A reviewer for Books and Culture described Apostles of Reason as “the most exciting history of evangelical intellectual life to appear in decades.”  I was less enthralled.  Maybe that’s because I don’t know the topic well enough to be suitably impressed, or maybe it’s that I wanted a different kind of book than the one Worthen wrote.  I wanted Worthen to offer some theological reflection on the dilemma she was describing.  I would have been delighted if she had come out from behind the curtain and told us if she sees any answer to the dilemma.  But it’s not that kind of book.  Worthen has written about the Church, but she is not writing to the Church.  She has written her book for the Academy, which, to be fair to Worthen, is exactly what the Academy demands of its untenured professors.

Apostles of Reason has been reviewed extensively online, so I won’t go to the trouble to offer an extended synopsis, much less a critical assessment, which I’m not really qualified to make.  I do want to share one reaction that I had while reading, and it’s only obliquely related to the book at all.  As I read, I was concerned by what Worthen seems to imply about secular intellectual culture, the world that I have inhabited for most of my career until recently.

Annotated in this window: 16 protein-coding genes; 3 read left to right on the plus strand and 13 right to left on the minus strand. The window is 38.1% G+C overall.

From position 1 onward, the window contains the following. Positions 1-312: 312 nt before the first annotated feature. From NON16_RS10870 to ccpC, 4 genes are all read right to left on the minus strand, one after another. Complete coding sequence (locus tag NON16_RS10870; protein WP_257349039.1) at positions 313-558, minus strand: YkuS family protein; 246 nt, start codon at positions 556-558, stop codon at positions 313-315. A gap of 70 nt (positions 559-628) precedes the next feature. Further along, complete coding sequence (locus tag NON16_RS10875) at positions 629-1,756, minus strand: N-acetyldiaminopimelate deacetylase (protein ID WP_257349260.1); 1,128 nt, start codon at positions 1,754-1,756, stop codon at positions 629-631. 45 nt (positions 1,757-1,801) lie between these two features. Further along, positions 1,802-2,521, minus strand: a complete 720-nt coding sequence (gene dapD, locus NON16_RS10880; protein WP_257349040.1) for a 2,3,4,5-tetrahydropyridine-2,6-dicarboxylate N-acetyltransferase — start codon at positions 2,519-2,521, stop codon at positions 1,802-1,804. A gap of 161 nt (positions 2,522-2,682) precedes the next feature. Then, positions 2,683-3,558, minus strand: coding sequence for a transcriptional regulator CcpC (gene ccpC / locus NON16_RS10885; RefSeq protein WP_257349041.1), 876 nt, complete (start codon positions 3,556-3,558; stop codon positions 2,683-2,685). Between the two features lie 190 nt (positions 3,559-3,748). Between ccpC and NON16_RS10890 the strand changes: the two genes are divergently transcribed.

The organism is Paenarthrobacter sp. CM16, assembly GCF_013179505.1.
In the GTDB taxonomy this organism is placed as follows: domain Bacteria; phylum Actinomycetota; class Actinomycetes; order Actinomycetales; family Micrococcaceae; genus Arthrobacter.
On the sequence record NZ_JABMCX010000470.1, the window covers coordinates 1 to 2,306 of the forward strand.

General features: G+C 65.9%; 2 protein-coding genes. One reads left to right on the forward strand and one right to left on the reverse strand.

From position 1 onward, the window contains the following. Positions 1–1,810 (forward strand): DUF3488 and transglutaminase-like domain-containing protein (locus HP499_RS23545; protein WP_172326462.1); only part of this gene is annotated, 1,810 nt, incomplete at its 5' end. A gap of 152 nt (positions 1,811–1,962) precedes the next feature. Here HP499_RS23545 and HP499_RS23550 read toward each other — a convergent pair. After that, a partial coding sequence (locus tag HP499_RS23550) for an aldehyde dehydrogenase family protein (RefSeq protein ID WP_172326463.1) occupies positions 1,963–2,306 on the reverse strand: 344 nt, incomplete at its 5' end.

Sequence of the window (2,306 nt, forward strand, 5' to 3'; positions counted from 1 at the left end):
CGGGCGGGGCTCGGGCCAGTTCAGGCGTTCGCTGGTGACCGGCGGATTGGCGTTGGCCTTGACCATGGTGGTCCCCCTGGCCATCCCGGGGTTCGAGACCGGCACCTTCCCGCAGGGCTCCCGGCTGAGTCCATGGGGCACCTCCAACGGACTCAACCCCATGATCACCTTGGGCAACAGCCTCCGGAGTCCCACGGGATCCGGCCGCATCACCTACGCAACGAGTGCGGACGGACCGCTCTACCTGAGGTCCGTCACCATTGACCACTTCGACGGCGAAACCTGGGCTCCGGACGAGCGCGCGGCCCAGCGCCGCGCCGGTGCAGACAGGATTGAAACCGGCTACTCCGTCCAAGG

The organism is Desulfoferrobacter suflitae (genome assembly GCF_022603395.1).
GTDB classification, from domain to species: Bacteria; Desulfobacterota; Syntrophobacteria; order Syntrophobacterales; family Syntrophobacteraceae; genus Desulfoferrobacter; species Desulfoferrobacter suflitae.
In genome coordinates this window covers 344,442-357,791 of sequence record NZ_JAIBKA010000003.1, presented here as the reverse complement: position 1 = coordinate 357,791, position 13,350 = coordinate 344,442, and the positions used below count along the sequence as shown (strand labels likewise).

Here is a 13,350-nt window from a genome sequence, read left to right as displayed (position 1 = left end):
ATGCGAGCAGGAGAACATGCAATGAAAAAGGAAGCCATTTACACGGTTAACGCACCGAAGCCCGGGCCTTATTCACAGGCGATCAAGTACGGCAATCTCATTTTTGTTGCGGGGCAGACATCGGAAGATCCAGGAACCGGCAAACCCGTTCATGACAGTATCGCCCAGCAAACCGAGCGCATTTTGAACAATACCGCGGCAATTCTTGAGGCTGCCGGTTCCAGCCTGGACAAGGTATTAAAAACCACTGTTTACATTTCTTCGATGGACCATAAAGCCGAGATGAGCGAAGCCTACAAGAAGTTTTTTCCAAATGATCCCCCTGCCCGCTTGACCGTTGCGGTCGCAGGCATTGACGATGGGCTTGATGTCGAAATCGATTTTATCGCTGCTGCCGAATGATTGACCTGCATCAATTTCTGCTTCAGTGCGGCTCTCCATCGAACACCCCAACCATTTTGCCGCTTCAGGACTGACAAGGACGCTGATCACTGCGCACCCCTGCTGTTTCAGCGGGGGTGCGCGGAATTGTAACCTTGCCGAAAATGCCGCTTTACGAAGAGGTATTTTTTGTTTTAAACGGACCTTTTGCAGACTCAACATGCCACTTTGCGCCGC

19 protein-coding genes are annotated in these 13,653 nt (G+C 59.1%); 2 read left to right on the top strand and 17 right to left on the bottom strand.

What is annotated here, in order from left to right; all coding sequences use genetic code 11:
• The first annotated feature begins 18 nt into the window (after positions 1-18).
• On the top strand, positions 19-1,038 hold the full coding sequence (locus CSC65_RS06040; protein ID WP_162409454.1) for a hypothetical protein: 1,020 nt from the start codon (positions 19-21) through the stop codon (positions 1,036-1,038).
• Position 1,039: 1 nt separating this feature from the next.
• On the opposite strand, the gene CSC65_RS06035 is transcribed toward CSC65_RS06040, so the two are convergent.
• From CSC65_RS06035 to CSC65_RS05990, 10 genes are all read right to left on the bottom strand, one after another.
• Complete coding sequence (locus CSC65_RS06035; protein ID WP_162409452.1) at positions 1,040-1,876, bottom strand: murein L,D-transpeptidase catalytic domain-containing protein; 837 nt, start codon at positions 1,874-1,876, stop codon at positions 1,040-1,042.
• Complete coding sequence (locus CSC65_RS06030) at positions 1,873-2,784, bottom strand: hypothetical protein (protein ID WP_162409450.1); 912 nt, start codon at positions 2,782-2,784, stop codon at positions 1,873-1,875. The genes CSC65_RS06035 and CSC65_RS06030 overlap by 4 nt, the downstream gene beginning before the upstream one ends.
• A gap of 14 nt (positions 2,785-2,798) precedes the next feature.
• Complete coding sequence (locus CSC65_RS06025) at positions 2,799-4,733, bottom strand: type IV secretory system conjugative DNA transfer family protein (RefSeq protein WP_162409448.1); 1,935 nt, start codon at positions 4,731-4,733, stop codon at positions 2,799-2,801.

In the book’s final chapter, Worthen sums up her argument by explaining, “The problem with evangelical intellectual life is not that its participants obey authority.  All rational thought requires the rule of some kind of law based on irreducible assumptions.  The problem is that evangelicals attempt to obey multiple authorities at the same time” [italics added].  The implication is that, because evangelical thinkers have to balance the competing claims of faith and reason, they face a challenge that secular intellectuals do not.  A page later Worthen backtracks halfheartedly, admitting that “some version of this dilemma afflicts all thoughtful people,” but even here she sets evangelicals apart: Only evangelicals “have turned this torment into the hallmark of their identity.”